New vs Old

Making the decision to buy a new home over an older property is usually simply a matter of personal taste, but either way there’s plenty to think about. Here are a few pros and cons that should help make the decision process a little more easier.

Why buy a new home?

 Start afresh – You’ll have the chance to start with a blank canvas and a great specification from which you can choose colours and finishes, floor coverings and tiles, kitchen and bathrooms and really put your mark on your new home. Quite often it’s the look and feel of an older property and the work involved to put it right that will put buyers off.

  • Energy efficiency – New properties are much more eco-friendly and energy-efficient than older homes, reducing CO2 emissions by as much as 60% and saving considerable costs on energy bills.
  • Sustainability – Most forward-thinking developers today focus on using sustainable materials when building new homes. From sustainable timber, like bamboo and corkwood for flooring to wool and wood fibre that can be used for insulation, green buildings can reduce waste output by 70% – and that’s good for everyone as well as the environment.
  • 10-year warranty – Most new homes are covered by an NHBC 10-year warranty that insures homebuyers against problems arising from the building. It brings peace of mind for buyers and ensures developers build to the highest possible standards of construction.
  • Help to Buy – The Government’s new Help to Buy equity loan initiative has made it easy for people to buy their own home by lending up to 20% of the cost of a new home, which means buyers only need to raise a 5% deposit. It can only be used to buy a newly built property worth up to £600,000, which puts older properties out of range.
  • First-time buyers – Apart from the Help to Buy incentives available for first-time buyers, buying a new home is often the only option. Having saved hard to get a foot on the property ladder, getting the keys to a brand new home that comes with new appliances, fixtures and fittings can mean big cost savings and no stress.
  • Buying off plan – If you’ve found a property you love, looked at the plans and are ready to make an offer – and the earlier you start the ball rolling, the better the deal you’ll be likely to secure.
  • Long leases – New apartments and some new leasehold homes are usually sold with far longer leases than years ago, which removes the legal costs and inconvenience associated with renewing a lease.
  • No chain – This is usually top of the list of benefits for new-home buyers who have ever experienced the stress that can come with a chain of vendors and purchasers. Although building works can sometimes be subject to delays, the uncertainty of people further along the chain pulling out can make the prospect of buying an existing property very daunting.
  • New community living – Moving to a newly built community brings many advantages, from the chance for families to make new friends close by, safer places for children to play to the convenience of new local amenities.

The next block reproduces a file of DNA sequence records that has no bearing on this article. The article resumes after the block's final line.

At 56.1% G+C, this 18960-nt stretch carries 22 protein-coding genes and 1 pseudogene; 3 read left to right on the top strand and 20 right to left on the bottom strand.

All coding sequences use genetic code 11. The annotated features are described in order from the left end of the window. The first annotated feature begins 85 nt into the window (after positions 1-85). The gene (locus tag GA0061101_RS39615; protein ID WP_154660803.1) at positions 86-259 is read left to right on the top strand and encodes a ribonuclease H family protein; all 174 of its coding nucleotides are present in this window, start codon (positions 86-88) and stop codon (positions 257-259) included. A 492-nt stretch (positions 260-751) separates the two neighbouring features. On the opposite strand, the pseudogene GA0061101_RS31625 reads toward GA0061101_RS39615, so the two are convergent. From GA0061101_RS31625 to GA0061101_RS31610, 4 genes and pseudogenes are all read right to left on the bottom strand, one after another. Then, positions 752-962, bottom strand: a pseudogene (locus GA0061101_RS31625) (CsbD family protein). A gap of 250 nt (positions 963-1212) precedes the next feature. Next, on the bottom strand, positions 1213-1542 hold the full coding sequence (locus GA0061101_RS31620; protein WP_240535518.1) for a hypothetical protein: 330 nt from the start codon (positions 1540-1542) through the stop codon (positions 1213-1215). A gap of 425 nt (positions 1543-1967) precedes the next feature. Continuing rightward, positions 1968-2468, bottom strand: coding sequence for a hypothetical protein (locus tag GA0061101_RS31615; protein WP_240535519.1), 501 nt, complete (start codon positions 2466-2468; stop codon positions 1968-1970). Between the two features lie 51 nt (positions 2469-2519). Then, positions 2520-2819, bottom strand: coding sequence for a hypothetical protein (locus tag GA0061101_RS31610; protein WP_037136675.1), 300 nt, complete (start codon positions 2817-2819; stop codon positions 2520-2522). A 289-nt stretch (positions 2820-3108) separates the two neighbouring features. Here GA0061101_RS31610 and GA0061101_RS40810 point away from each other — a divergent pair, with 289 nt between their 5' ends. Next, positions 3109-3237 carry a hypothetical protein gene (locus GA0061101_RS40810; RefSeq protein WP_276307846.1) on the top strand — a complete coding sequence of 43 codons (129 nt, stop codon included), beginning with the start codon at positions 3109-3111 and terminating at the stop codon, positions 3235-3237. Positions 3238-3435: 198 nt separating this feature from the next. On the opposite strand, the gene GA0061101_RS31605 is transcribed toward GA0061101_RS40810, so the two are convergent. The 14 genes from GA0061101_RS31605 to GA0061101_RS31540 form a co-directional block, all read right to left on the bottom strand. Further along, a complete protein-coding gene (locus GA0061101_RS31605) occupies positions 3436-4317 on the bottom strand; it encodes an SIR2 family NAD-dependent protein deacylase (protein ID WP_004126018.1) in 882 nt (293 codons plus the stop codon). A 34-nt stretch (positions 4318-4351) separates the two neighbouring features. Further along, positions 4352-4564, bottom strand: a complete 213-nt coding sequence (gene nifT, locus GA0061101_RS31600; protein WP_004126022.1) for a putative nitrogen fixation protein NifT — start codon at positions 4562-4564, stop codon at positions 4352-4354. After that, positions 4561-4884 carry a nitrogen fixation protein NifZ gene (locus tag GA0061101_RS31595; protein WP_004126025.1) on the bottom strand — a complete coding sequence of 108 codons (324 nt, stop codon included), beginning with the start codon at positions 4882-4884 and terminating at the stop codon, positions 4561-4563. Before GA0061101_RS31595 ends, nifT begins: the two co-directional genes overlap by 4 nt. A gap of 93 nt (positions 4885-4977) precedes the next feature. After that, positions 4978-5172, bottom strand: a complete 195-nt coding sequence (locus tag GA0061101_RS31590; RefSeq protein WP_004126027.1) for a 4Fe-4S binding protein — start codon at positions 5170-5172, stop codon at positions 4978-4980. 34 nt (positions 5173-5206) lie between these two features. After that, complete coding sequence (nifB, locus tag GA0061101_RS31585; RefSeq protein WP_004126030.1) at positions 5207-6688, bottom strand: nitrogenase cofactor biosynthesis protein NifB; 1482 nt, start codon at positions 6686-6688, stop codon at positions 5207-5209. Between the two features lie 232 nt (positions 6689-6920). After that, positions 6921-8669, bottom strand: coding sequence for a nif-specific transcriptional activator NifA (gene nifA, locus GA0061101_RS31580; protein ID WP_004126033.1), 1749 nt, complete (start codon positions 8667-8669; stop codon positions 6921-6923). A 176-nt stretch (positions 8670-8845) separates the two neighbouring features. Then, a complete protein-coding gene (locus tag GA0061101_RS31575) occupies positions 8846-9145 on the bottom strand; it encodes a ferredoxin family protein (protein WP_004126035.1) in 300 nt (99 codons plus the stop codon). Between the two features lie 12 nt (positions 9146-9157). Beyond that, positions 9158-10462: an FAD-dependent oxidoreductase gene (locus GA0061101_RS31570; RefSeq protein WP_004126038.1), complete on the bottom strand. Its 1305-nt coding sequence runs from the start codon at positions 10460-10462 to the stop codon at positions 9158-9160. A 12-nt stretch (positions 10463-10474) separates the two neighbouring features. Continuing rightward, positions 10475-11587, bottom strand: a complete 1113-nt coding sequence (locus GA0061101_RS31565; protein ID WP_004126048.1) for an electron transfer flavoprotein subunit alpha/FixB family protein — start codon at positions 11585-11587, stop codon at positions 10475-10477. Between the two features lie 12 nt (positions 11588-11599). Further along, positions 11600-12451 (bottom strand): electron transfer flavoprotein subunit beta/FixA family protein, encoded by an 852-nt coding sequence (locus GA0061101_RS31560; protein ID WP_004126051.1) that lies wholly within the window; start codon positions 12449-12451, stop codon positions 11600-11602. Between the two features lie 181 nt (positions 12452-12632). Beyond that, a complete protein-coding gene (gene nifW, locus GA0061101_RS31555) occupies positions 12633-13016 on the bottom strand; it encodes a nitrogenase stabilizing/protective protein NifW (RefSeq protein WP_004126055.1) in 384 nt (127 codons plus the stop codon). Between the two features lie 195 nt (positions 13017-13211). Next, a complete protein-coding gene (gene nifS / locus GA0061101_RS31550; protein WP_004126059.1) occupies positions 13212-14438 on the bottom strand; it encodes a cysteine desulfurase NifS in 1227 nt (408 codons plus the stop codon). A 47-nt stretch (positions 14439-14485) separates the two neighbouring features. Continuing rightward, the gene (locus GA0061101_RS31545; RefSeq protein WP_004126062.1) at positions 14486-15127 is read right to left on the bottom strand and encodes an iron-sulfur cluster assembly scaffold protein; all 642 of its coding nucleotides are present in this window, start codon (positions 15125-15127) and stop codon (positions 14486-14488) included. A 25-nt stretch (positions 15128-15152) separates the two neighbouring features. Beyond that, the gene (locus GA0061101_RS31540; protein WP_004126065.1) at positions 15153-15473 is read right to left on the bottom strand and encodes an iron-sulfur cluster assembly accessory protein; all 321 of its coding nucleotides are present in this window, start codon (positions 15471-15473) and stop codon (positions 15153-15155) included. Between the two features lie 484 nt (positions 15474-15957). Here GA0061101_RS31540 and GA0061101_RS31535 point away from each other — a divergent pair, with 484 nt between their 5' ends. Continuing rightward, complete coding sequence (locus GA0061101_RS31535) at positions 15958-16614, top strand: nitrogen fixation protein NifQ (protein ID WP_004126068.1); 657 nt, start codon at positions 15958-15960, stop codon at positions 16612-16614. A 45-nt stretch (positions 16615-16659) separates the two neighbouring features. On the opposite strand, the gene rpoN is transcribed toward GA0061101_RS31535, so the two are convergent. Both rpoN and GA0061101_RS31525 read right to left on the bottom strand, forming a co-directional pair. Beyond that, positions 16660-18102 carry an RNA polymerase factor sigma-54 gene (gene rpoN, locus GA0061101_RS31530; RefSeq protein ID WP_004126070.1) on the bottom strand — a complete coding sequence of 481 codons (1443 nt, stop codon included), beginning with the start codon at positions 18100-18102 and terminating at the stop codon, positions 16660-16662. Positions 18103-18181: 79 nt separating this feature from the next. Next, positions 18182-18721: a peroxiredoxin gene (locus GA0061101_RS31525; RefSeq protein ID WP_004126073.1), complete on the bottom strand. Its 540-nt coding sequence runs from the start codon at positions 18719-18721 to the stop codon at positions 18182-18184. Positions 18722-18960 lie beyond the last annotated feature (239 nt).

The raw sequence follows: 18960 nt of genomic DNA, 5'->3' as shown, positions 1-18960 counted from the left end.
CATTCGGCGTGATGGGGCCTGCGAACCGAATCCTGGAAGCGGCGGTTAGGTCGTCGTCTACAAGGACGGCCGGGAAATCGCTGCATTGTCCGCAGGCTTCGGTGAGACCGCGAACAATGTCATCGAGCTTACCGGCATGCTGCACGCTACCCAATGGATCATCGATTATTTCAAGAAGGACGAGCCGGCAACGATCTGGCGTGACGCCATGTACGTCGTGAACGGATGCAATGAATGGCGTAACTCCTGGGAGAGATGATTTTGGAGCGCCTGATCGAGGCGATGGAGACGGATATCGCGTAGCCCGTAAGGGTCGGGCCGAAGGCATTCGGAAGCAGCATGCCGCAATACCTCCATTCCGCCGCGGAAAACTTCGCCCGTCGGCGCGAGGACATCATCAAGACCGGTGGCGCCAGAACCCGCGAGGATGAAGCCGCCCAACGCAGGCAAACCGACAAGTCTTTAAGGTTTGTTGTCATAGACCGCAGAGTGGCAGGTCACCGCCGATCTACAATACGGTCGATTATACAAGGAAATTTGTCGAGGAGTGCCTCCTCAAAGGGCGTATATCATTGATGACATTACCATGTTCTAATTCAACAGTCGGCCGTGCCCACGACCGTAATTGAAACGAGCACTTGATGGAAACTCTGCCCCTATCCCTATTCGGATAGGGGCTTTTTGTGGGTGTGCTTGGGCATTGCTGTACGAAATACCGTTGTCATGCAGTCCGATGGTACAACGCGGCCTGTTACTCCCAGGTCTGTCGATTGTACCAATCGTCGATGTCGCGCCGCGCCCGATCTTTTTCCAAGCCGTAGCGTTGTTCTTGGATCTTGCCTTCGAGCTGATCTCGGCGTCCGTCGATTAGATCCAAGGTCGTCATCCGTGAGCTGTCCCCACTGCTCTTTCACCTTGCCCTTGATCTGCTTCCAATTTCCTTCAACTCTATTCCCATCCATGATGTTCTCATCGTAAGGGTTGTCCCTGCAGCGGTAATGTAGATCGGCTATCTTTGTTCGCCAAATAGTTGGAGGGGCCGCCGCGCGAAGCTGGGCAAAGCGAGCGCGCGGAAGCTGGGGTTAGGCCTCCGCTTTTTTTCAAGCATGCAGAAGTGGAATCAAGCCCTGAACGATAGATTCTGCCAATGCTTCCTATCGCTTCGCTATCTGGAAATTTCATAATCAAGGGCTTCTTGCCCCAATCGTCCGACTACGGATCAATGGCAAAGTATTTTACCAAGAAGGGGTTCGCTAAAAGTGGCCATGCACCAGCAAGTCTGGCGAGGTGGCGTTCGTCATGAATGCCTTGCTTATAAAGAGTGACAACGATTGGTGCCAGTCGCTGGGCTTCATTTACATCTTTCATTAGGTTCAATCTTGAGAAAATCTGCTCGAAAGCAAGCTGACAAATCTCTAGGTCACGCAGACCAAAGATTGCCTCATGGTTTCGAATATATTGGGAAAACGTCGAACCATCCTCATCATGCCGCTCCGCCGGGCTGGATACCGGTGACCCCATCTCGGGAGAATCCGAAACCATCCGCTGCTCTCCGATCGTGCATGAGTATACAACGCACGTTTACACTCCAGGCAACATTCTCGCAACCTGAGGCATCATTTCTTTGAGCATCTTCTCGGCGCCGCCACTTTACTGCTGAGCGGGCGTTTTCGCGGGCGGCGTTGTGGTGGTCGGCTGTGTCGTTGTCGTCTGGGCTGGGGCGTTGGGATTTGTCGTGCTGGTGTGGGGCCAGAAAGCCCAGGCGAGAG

• Easy maintenance – Older properties often bring problems that can be more complicated and costly to correct, while today’s new build homes are designed with easy living and low-cost maintenance in mind.

Why buy an old home?

 Character – The draw of period features, unique layouts and established gardens can be irresistible to buyers who just don’t want to start from scratch. Established properties often boast an array of historical or quirky features that you simply wouldn’t see in a new property.

  • Refurbishment project – For many househunters, the chance to find a property that’s in exactly the right location and offers the potential to refurbish or rebuild is worth the work and expense required to create the home that dreams are made of. This is often the route for investors looking to make a good profit from a property transaction.
  • Location – If you’re got your heart set on a specific location, whether it’s a picturesque riverfront setting or a school catchment area, your only choice might be to go for an existing property because developers aren’t or can’t build in that area.
  • Doing a deal – The power to negotiate a purchase price can be far greater when buying an older home. If the condition of the property is sub-standard, improvements need to be made or there isn’t a demand for a home of a certain type or setting, the opportunity for an offer to be accepted can bring vast savings.

Make an offer with confidence – For buildings over 10 years old, there’ll be no NHBC warranty, but, by reading a building’s Energy Performance Certificate (EPC) and carrying out surveys and research, you should have the confidence to make a worthwhile offer to the vendor knowing that it’s ticked all your boxes.

On balance

 The choice on whether to buy and old or new home is usually down to personal preference, but judging by the number of pros and cons we’ve researched, the confidence, security and ease that comes with a new-build property purchase might well, on balance, tip the scales in favour of a brand new home.

 With estate agent Savills’ October research showing that the volume of new homes is up by almost 50% on figures three years ago, it seems this is an opinion shared by an increasing number of today’s homebuyers.